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I will be leaving the company I work for currently in a couple of weeks. I have decided to invite a few of my colleagues that I have worked with and interacted on a daily basis to tea individually to tell them that I am leaving and just say my goodbyes.

Now, there is a female coworker that I am not quite friendly with, but I have spoken to her on occasion. The usual "How are you?" to the "What did you do during the weekend?". I am quite torn as to how I should ask her to join me for tea for two reasons

  1. This is the first time I will be asking her.
  2. I am not really sure how she will take it, because she may not be used to that sort of thing with the sort of relationship that I highlighted above.

How should I do it in a way that is comfortable for her?

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    Why do you want to ask her? Is she friends with or acquainted with the others you are inviting? Do you feel an obligation or are you attempting to form a closer relationship before you depart this company?
    – Catija
    Jan 13 '18 at 18:39
  • @doctordonna Oh , I am sorry , I didn't mean to type the word "close". I intended to say the colleagues I have worked or interacted with.
    – Bharath
    Jan 13 '18 at 18:39
  • @Catija I would like to inform her about my departure. I felt like I wasn't very friendly to her , not as much as I would like and I want to have a light hearted chat with her before I leave. Its just to make myself feel better
    – Bharath
    Jan 13 '18 at 18:54
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A variation of doctoranna's comment: simply notify her informally during one of your usual conversation. When she asks how you are, you can reply something along the lines:

As you may know, I am leaving the company in a few weeks, so I have to wrap up things here.

If she just acknowledges the information and politely wish you a good time in your new company, thank her and forget about inviting her. If she seems to express some regret of you leaving, that probably means there is no problem with inviting her. It seems that her being a woman is a concern for you, so you can mention you are also doing this with other colleagues.

There are some coworkers I appreciated working with in the company and I wanted to invite them to have a small chat over a tea. Would you have some time for a tea?

I also have had difficulties to speak to the other gender in the past and worried that my intentions were misunderstood. I believe that being nervous and overthinking it makes things more awkward and that your body language will show it. Keeping things simple and casual will help to make the conversation go smoothly. Don't forget that, even with all your good will, some people will misunderstand you and that's not your fault.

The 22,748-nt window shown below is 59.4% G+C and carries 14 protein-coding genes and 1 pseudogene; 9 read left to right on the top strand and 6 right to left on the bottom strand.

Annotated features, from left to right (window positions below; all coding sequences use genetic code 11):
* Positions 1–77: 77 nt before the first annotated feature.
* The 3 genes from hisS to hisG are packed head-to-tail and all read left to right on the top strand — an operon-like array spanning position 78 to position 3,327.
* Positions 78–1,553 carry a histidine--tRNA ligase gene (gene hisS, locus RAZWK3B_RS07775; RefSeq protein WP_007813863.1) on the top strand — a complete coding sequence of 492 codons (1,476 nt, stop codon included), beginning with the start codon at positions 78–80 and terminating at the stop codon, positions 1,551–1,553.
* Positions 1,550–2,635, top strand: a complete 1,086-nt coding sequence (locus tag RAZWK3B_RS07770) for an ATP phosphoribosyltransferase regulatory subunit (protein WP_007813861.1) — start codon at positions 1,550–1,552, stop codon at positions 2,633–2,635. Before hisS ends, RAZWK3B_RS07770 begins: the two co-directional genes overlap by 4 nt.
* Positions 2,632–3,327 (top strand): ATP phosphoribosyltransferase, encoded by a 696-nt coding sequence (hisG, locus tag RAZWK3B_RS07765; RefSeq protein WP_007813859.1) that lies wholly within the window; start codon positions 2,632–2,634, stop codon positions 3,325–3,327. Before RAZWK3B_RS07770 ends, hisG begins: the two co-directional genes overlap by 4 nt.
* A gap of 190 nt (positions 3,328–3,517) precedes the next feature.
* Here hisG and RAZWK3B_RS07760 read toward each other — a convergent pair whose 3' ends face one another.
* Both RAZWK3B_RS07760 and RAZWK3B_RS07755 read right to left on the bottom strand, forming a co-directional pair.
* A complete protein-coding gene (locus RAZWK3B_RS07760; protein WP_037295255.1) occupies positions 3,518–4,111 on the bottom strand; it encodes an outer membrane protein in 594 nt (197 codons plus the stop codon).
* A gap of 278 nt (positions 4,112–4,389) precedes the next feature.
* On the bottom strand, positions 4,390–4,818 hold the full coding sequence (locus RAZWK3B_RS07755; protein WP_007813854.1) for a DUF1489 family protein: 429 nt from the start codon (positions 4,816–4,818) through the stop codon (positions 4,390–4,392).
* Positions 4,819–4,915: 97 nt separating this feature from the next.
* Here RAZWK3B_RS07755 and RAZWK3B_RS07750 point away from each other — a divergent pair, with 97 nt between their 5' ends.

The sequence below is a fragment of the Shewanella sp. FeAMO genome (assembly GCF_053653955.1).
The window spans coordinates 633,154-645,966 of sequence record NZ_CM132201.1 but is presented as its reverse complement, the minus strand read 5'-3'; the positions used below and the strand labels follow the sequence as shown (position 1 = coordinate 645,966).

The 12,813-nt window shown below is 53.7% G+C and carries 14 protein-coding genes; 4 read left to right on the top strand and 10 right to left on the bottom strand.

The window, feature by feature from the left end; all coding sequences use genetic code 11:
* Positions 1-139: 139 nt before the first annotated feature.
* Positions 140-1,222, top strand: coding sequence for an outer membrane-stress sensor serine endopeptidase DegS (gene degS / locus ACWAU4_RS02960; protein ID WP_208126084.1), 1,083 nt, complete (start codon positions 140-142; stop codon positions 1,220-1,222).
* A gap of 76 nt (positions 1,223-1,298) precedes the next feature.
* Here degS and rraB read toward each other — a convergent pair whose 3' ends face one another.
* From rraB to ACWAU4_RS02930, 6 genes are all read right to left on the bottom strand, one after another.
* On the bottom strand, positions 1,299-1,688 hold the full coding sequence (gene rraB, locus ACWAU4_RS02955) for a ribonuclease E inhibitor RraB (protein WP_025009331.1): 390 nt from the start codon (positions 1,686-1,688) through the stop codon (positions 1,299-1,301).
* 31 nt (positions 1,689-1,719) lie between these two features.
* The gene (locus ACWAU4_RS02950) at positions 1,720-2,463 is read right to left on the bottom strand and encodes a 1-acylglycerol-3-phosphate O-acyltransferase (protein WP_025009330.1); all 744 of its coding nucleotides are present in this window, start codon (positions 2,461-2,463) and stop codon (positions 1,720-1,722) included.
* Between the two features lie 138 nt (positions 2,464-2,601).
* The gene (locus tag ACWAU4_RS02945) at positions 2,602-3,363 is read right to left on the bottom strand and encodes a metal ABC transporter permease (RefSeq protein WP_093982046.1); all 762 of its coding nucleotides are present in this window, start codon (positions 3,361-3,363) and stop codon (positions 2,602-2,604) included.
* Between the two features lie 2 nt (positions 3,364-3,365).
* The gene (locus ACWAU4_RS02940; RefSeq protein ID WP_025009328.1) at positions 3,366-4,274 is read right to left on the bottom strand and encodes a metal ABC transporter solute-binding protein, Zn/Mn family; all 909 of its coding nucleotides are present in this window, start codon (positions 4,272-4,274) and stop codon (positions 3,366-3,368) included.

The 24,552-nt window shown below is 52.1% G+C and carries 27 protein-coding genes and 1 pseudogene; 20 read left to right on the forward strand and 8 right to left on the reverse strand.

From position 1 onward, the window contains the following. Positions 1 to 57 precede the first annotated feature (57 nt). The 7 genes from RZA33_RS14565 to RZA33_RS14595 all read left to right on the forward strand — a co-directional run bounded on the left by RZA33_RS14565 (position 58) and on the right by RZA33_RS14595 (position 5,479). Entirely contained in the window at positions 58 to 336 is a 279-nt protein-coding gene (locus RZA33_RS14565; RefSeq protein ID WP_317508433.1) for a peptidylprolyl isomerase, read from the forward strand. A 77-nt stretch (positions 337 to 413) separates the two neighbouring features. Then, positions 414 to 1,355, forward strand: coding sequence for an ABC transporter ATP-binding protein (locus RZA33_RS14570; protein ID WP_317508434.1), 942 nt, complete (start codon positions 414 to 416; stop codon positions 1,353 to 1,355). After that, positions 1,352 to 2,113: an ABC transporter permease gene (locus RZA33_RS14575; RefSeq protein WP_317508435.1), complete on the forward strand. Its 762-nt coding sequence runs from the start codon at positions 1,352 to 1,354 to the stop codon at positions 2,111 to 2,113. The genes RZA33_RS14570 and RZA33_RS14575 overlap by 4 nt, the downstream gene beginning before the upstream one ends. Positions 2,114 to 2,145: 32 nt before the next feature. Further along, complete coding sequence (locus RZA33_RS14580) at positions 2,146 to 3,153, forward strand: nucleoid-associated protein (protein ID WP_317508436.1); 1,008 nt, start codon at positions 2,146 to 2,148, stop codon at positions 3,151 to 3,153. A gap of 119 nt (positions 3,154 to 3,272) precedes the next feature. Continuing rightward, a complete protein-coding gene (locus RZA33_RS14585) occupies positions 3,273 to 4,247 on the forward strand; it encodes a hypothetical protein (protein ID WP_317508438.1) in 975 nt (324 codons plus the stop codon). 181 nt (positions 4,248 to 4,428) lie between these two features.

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A few things here point to it possibly being a bad idea to ask her out for tea...

  1. there is a female coworker that I am not quite friendly with

  2. This is the first time I will be asking her.

  3. I am not really sure how she will take it

  4. I felt like I wasn't very friendly to her , not as much as I would like and I want to have a light hearted chat with her before I leave. Its just to make myself feel better

Taken together these really point to this invitation being a bad idea. Particularly that last one from the comments. If the point of this invitation is "just to make yourself feel better" and it's likely to make her uncomfortable, then definitely think twice about doing this at all.

If you really feel you must offer an invitation, think about going out with your close friends individually and then see about organizing a larger group activity. A group activity, like an office lunch or after work drinks would probably eliminate a lot of the awkwardness and offer a lower key environment to say your goodbyes to people you aren't as close to.

Like it, or not, this also makes declining the invitation a little easier. Group activities tend carry a little less obligation, socially speaking, and that's good in this case. You shouldn't want people to feel like they "have to go" (particularly people who you weren't particularly close to)

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You could try by forgetting for a little while that she is a female. Act like if she has no gender and may be easier for you. I had lived with females allmost all my life (sisters; friends; girldfriends; roomates) and all that they want is to be treated like equals in this kind of situation. May be if you think that she could receive a wrong message with the tea proposition, you could skip that step in this case, and only comment to her in a hallway talk.

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